- The Washington Times - Wednesday, March 15, 2006

Advocates for creating a line-item budget veto said yesterday that such a system would curb wasteful spending and rein in congressional pork-barrel spending that totaled more than $27 billion last year.

Rep. Paul D. Ryan, Wisconsin Republican, sponsored the measure at the request of President Bush. He said the provision would increase the accountability and transparency of the budget process.

“This line-item authority would allow the president to reach into these bills and subject unjustified spending in the bills to that additional public scrutiny, without endangering the other priorities reflected in the bill,” said Joel D. Kaplan, deputy director of the Office of Management and Budget.

Mr. Ryan described the measure as a tool the president can use to attack pork-barrel spending, also known as earmarks. He noted that under the current system, a president’s only option for a major spending bill is to veto or sign it, allowing pork items to pass.

But House Appropriations Chairman Jerry Lewis, California Republican, yesterday testified that giving a president such authority would be a dangerous move that would “dramatically impact” the balance of power between the executive and legislative branches.

“For us to presume that all the problems with spending and the problems with government are going to be solved by a proposal that transfers very significant authority as well as the responsibility of the legislative branch … could be a very serious error,” the California Republican told the House Rules subcommittee on legislative and budget matters.

Mr. Lewis urged members to be “very, very cautious” and noted the earmarks in question total about 1 percent of federal discretionary spending.

“Change must be considered to control certain aspects of congressional spending,” said Rep. Lincoln Diaz-Balart, Florida Republican and chairman of the subcommittee.

Mr. Ryan said Citizens Against Government Waste calculated more than 14,000 earmarks totaling $27.3 billion last year, up from 4,000 earmarks a decade ago.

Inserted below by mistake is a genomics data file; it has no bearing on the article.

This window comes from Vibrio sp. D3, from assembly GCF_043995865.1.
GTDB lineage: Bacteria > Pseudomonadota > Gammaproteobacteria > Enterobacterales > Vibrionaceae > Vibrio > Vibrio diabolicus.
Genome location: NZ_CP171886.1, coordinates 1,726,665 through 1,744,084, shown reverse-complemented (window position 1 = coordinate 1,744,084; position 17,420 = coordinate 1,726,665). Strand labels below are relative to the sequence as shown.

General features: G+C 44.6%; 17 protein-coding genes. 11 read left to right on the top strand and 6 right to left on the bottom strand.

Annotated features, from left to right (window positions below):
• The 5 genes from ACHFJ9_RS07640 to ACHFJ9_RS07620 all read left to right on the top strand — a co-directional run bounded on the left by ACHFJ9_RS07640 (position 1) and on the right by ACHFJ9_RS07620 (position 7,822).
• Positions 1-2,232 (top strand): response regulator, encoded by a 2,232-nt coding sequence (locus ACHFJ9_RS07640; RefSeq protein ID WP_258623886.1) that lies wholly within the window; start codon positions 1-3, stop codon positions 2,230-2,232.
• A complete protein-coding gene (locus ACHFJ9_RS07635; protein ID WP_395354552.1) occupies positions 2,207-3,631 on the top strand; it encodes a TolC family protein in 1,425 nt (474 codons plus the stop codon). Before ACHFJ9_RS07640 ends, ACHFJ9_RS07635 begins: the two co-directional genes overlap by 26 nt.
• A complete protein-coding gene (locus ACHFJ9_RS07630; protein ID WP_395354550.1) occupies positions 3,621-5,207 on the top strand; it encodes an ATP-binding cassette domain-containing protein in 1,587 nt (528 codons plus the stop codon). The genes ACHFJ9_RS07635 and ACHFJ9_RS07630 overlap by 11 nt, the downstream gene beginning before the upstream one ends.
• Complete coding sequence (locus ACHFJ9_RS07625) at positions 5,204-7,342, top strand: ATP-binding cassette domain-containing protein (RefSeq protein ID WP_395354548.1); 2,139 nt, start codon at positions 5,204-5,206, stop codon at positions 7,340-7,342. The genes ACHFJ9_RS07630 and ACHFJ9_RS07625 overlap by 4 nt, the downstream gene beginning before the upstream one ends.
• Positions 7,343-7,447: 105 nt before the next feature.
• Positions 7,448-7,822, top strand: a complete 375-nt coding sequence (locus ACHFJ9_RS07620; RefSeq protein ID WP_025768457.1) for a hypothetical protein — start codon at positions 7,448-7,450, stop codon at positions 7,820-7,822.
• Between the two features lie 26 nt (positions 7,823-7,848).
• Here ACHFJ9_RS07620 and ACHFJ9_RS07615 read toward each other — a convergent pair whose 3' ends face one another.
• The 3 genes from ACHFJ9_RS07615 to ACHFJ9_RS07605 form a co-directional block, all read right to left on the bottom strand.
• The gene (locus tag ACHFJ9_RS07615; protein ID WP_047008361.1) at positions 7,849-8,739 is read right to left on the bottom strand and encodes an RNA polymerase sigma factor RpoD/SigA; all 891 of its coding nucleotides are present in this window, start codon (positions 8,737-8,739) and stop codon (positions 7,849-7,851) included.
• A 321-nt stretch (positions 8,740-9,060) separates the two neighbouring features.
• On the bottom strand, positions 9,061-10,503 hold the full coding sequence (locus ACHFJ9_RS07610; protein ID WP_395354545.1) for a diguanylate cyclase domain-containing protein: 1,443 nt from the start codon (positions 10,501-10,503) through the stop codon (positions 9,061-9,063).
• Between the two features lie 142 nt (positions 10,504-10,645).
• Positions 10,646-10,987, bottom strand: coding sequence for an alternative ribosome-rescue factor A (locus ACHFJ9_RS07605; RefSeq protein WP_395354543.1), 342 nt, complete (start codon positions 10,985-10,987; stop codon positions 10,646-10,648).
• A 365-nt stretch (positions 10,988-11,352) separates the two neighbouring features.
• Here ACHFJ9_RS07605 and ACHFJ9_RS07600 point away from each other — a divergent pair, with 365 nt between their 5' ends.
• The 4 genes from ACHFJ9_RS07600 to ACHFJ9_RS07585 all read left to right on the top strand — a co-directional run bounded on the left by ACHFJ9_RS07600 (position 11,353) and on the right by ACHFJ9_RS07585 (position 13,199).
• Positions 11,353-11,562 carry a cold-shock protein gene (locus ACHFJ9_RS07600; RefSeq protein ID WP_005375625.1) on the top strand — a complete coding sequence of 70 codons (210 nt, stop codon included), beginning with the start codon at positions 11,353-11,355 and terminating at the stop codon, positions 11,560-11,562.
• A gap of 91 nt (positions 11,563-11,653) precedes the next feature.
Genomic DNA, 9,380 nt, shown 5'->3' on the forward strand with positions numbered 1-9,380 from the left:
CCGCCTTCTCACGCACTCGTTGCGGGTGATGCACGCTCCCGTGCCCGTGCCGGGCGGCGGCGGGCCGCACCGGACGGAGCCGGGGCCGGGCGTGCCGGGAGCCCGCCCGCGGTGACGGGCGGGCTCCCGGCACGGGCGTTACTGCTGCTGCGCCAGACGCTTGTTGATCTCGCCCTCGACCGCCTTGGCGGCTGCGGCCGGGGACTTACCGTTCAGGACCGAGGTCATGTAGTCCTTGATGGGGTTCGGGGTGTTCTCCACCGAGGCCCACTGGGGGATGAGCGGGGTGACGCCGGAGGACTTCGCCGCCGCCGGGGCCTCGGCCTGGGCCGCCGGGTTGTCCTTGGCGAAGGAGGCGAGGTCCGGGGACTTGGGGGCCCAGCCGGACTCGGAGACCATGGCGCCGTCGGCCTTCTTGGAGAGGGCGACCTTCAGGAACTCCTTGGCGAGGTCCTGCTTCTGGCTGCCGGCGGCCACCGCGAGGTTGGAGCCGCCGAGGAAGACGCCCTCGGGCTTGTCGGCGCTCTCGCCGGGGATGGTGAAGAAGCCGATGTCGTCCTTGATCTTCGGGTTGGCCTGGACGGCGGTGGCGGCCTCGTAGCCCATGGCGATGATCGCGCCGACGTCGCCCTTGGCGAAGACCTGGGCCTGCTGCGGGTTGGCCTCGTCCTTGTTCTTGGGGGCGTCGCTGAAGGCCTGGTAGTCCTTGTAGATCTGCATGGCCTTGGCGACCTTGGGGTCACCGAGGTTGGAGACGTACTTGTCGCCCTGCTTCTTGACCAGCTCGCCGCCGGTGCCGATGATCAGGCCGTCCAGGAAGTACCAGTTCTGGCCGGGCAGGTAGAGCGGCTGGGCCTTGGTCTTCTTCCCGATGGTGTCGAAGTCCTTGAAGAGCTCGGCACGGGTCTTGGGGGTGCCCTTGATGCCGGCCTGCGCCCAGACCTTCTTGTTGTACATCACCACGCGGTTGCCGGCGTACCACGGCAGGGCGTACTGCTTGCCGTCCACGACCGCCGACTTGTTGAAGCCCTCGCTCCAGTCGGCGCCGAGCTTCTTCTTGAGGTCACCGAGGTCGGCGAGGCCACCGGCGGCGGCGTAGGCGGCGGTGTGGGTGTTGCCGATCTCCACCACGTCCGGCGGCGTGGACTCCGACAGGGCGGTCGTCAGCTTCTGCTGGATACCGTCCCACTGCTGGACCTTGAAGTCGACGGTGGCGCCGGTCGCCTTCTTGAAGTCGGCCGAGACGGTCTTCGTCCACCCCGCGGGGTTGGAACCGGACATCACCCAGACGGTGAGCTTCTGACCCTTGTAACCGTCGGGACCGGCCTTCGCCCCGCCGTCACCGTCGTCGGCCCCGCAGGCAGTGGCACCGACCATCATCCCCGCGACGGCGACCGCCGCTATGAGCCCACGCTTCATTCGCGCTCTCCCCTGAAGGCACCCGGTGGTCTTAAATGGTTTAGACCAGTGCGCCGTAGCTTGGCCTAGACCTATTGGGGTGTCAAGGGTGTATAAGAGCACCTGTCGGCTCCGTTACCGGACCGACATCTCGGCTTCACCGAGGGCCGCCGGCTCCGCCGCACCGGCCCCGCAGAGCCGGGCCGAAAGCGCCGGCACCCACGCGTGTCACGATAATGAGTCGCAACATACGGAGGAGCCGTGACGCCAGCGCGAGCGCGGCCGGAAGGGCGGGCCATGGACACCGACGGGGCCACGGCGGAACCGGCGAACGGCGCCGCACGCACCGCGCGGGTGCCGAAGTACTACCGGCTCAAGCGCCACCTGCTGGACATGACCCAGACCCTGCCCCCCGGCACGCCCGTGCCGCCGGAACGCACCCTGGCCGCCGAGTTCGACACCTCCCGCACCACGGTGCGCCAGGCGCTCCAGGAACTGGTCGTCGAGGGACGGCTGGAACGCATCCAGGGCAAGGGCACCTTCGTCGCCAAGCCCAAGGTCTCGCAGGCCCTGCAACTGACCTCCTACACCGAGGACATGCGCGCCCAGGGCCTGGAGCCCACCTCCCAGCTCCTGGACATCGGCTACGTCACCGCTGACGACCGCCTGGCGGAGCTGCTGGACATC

Under Mr. Ryan’s proposal, a president could pull out any number of individual line items from a spending bill and call for their reconsideration by Congress. Both the House and Senate would have the option of introducing the item in a new bill under limited debate, where it would be subject to an up-or-down vote.

Congress passed a line-item veto law in 1996 that allowed the president to make cuts within five days of signing a bill into law. To reinstate the cuts, Congress would need to pass a separate bill that was subject to a regular presidential veto.

The Supreme Court ruled the previous line-item veto provision unconstitutional because it gave a president the power to amend a law after Congress had passed it, but Mr. Ryan said his measure would satisfy constitutional concerns.

Subcommittee members said they worried about a provision that would allow the president to question hundreds of items that would require countless committee and floor votes.

“That could really tie up this place,” Mr. Diaz-Balart said, adding that a future president could use the line-item veto as retaliation against political enemies.

Panel member Rep. Phil Gingrey, Georgia Republican, said he didn’t think the measure was strong enough.

“If we want to give the president this authority, a simple majority of the Congress could block that rescission package, and I can see that happening,” he said.

Mr. Ryan’s measure, which has more than 90 co-sponsors, is still being worked on. It must pass the full committee before it can go to the House floor.

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